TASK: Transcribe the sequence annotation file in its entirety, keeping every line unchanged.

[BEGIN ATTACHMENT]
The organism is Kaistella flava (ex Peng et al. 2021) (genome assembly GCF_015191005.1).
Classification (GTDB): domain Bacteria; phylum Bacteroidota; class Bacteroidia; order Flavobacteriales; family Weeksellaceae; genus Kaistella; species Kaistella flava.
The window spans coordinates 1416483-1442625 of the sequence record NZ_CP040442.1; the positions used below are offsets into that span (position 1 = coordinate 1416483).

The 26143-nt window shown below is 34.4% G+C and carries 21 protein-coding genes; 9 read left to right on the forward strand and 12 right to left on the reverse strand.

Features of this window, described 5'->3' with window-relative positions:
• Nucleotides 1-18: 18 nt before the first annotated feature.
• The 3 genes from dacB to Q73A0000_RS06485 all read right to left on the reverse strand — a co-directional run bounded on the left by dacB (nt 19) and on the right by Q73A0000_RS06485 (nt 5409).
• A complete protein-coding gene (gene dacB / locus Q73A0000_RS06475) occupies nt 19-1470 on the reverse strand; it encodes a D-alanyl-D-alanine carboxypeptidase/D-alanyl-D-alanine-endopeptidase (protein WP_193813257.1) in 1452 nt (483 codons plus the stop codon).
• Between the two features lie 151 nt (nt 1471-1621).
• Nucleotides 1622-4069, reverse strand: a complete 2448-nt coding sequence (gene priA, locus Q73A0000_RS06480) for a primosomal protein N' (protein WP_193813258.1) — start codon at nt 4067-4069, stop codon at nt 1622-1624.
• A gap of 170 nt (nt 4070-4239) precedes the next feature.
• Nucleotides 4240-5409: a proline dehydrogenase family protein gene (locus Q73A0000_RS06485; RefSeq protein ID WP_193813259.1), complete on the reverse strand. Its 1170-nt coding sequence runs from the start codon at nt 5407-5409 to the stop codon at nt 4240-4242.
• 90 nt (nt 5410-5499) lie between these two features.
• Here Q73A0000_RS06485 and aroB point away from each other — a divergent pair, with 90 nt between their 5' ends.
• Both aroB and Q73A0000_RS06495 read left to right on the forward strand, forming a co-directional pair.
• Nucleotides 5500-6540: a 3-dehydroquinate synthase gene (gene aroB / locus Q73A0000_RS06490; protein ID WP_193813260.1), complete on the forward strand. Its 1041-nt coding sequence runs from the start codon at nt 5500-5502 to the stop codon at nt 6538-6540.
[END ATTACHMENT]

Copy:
The organism is Kaistella flava (ex Peng et al. 2021) (genome assembly GCF_015191005.1).
Classification (GTDB): domain Bacteria; phylum Bacteroidota; class Bacteroidia; order Flavobacteriales; family Weeksellaceae; genus Kaistella; species Kaistella flava.
The window spans coordinates 1416483-1442625 of the sequence record NZ_CP040442.1; the positions used below are offsets into that span (position 1 = coordinate 1416483).

The 26143-nt window shown below is 34.4% G+C and carries 21 protein-coding genes; 9 read left to right on the forward strand and 12 right to left on the reverse strand.

Features of this window, described 5'->3' with window-relative positions:
• Nucleotides 1-18: 18 nt before the first annotated feature.
• The 3 genes from dacB to Q73A0000_RS06485 all read right to left on the reverse strand — a co-directional run bounded on the left by dacB (nt 19) and on the right by Q73A0000_RS06485 (nt 5409).
• A complete protein-coding gene (gene dacB / locus Q73A0000_RS06475) occupies nt 19-1470 on the reverse strand; it encodes a D-alanyl-D-alanine carboxypeptidase/D-alanyl-D-alanine-endopeptidase (protein WP_193813257.1) in 1452 nt (483 codons plus the stop codon).
• Between the two features lie 151 nt (nt 1471-1621).
• Nucleotides 1622-4069, reverse strand: a complete 2448-nt coding sequence (gene priA, locus Q73A0000_RS06480) for a primosomal protein N' (protein WP_193813258.1) — start codon at nt 4067-4069, stop codon at nt 1622-1624.
• A gap of 170 nt (nt 4070-4239) precedes the next feature.
• Nucleotides 4240-5409: a proline dehydrogenase family protein gene (locus Q73A0000_RS06485; RefSeq protein ID WP_193813259.1), complete on the reverse strand. Its 1170-nt coding sequence runs from the start codon at nt 5407-5409 to the stop codon at nt 4240-4242.
• 90 nt (nt 5410-5499) lie between these two features.
• Here Q73A0000_RS06485 and aroB point away from each other — a divergent pair, with 90 nt between their 5' ends.
• Both aroB and Q73A0000_RS06495 read left to right on the forward strand, forming a co-directional pair.
• Nucleotides 5500-6540: a 3-dehydroquinate synthase gene (gene aroB / locus Q73A0000_RS06490; protein ID WP_193813260.1), complete on the forward strand. Its 1041-nt coding sequence runs from the start codon at nt 5500-5502 to the stop codon at nt 6538-6540.